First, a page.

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Depression, Insulin Regimen Linked to Poor Diabetes Control

Depression, Insulin Regimen Linked to Poor Diabetes Control
Depression, Insulin Regimen Linked to Poor Diabetes Control


Duke Health News Duke Health News

ORLANDO, FLA. -- In the largest study of diabetes and
depression conducted to date, researchers at Duke University
Medical Center have found a clear link between the complexity
of the self-care regimens in patients with diabetes and the
effect of depression on diabetes control. They said the
findings could help settle a long-standing debate among
clinicians over whether a link between depression and diabetes
control exists.

According to the researchers, depressed diabetic patients
who take three or more insulin shots per day are at much
greater risk of being in poor metabolic control than are
depressed patients who require no insulin or less insulin.
While depression only affects diabetes control in some
patients, those who require higher amounts of insulin should
pay more strict attention to symptoms of depression, they

"We know that patients who require more insulin on a daily
basis have less residual pancreatic activity and a more
difficult time regulating their glucose levels," said Richard
Surwit, Ph.D., vice-chairman of research in the department of
psychiatry and behavioral medicine at Duke. "Their metabolic
control is going to be more vulnerable to disruption by
behavioral and neuroendocrine factors. This means that at any
level of depression, diabetics who experience more difficulty
regulating their glucose levels are more likely to get thrown
even farther off balance by depression."

Surwit prepared his group's findings for presentation June
5, 2004, at the 64th annual scientific sessions of the American Diabetes

More than 1,000 adults 18 years or older with diabetes were
recruited to participate in the study. The participants were
all members of a local Health Maintenance Organization (HMO) in
Durham, N.C. The HMO contacted all diabetes patients they were
serving and invited them to participate. Of the 1,034 patients
who agreed, at their next routine examination all were
administered a hemoglobin A1c (HbA1c) test to measure their
glucose levels. Afterward, patients were sent a depression
assessment form, called a Beck Depression Inventory.

Surwit's research team compared the relationship of
depression to diabetes control among participants based upon
treatment regimens. The patients fell into natural groupings
based on their treatment programs:

-- diet and exercise only
-- oral medications only
-- oral medications and insulin
-- one to two insulin injections daily
-- three or more daily injections of insulin

The researchers found no correlation between depressive
symptoms and glycemic control in patients taking fewer than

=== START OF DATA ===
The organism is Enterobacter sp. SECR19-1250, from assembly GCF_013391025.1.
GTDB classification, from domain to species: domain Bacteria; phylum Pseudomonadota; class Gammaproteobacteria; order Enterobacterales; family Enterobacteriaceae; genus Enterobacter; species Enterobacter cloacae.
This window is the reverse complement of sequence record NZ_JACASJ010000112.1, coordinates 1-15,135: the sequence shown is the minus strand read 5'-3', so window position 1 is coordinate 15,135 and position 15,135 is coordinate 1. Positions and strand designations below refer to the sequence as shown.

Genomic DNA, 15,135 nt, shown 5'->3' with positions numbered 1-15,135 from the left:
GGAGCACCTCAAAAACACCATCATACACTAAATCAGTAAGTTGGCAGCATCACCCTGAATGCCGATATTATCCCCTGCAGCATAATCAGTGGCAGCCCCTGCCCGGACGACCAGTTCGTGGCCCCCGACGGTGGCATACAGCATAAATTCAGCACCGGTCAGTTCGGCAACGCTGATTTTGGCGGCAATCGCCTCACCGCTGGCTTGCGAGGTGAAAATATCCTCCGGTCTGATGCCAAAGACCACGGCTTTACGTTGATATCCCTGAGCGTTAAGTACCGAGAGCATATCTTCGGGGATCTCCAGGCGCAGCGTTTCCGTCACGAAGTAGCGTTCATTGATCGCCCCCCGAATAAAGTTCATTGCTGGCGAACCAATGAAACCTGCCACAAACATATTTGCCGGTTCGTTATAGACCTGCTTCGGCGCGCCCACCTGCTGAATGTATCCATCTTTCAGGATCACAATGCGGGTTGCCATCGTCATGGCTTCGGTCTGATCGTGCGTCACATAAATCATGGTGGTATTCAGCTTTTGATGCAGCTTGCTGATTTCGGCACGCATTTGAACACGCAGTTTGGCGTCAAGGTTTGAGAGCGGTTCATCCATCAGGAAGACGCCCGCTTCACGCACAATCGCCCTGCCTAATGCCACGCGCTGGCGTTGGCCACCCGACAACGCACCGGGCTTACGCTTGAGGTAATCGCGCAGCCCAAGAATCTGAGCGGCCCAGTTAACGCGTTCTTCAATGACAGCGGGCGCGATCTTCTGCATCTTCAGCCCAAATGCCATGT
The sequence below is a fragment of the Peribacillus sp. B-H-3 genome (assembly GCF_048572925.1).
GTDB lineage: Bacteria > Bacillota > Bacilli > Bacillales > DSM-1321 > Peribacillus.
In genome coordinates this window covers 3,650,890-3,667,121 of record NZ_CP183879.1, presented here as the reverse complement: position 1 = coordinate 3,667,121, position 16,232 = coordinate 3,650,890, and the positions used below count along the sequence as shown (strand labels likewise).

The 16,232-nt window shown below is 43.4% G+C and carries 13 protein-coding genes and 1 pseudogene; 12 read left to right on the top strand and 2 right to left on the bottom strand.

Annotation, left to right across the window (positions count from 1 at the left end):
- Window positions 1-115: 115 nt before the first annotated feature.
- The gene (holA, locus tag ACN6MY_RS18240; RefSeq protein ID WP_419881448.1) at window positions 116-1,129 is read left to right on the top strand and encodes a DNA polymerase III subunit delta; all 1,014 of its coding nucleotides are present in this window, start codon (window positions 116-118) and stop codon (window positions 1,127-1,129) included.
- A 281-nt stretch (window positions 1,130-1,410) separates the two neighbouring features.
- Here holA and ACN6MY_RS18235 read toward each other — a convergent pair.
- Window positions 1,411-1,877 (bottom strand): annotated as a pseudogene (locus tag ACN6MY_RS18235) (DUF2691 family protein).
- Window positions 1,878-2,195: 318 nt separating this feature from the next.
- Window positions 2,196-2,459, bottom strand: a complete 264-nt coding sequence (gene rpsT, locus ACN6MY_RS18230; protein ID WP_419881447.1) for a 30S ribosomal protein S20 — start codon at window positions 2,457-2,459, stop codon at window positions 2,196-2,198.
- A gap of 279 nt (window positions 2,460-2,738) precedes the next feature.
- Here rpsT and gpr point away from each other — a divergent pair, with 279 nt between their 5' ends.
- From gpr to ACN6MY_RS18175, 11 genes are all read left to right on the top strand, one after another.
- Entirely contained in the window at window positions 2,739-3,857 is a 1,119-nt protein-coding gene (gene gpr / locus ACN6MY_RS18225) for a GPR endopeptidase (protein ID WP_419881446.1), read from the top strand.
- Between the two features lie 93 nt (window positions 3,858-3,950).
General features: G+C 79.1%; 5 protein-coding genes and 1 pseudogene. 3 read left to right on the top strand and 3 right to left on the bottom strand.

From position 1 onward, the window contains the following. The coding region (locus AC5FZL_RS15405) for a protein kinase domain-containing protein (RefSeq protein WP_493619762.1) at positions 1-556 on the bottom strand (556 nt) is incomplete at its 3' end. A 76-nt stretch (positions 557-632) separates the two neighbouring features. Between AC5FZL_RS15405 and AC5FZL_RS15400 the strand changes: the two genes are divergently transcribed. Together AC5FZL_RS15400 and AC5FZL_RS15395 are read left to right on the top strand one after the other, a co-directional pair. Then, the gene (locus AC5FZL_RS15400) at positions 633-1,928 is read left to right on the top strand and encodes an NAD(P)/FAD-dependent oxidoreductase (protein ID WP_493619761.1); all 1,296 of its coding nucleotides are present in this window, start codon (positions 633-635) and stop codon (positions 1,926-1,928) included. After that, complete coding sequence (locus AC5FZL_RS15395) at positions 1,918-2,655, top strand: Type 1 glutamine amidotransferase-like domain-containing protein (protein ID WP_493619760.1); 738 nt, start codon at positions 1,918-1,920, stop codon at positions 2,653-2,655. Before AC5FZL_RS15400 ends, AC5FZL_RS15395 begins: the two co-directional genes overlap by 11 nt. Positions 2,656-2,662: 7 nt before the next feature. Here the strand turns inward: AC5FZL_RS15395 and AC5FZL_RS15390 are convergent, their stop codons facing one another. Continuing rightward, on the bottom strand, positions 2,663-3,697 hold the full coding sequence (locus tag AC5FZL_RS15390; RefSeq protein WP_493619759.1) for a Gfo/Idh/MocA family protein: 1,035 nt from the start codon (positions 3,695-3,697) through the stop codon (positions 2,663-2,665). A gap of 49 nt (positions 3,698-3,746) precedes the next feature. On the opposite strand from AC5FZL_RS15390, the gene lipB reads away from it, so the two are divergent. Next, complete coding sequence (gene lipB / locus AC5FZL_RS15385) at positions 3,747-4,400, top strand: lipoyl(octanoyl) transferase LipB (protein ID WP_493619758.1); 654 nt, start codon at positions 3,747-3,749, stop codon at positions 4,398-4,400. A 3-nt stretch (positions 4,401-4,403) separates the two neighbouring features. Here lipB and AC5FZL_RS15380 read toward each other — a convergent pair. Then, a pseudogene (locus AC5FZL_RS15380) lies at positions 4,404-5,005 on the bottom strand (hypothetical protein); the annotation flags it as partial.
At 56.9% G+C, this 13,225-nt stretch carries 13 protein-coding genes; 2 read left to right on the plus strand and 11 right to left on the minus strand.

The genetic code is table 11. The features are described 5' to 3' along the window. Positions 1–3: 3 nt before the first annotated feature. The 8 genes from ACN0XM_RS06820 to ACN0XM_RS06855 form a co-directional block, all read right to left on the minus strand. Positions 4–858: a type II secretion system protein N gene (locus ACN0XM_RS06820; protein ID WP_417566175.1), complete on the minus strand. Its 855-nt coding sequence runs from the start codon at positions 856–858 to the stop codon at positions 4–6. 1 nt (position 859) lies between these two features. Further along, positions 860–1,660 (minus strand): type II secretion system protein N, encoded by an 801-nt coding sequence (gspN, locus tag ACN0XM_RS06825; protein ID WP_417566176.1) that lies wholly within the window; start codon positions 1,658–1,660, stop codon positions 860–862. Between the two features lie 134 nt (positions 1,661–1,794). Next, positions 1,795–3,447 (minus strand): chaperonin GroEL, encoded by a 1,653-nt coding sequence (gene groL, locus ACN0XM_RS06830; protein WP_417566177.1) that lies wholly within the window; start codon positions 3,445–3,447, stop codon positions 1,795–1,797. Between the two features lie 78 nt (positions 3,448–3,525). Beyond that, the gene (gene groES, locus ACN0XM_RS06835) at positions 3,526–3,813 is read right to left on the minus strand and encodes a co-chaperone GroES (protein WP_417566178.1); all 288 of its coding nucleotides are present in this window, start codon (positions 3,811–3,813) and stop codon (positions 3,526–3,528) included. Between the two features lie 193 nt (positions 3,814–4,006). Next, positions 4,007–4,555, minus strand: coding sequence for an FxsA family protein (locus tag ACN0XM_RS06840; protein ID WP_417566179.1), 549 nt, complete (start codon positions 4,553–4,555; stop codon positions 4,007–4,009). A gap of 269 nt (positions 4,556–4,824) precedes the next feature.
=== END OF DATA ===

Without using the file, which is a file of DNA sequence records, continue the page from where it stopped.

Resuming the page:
three insulin shots per day, regardless of their type of
diabetes. However, there was a strong correlation between
depressive symptoms and glycemic control in those patients with
the more complex regimen of taking three or more insulin shots
per day.

"Patients who have more complex self-care regimens,
particularly those who are taking three or more insulin shots
per day should pay close attention to shifts in mood," Surwit
added. "And physicians who are treating people who fall into
this category should be regularly monitoring them for signs of
depression. Depression is treatable, but left untreated the
greater the patient's vulnerability to extreme glucose

According to 2002 statistics provided by the National Institute of Diabetes
& Digestive & Kidney Diseases
, approximately 18.2
million people in the U.S. have diabetes, at a total direct and
indirect cost of $132 billion per year. Complications of
diabetes include heart disease and stroke, high blood pressure,
blindness and kidney disease. Previous research has shown that
approximately 30 percent of adult patients with diabetes report
experiencing clinically significant depressive symptoms.
Depressive symptoms in these patients are associated with
reduced quality of life, impaired physical functioning,
increased diabetic complications and increased medical

Research funding was provided through an educational grant
from Pfizer, Inc. but the grant was not used to examine any
Pfizer product or service.

Other authors on the study include Miranda A.L. Van Tilburg,
Ph.D.; Priti I. Parekh, Ph.D.; James D. Lane, Ph.D. and Mark
Feinglos, M.D.. Surwit owns stock in Pfizer, Inc.

Surwit is author of "The Mind-Body Diabetes Revolution: A
Proven New Program for Better Blood Sugar Control," published
in 2004 by Free Press, a subsidiary of Simon & Schuster,

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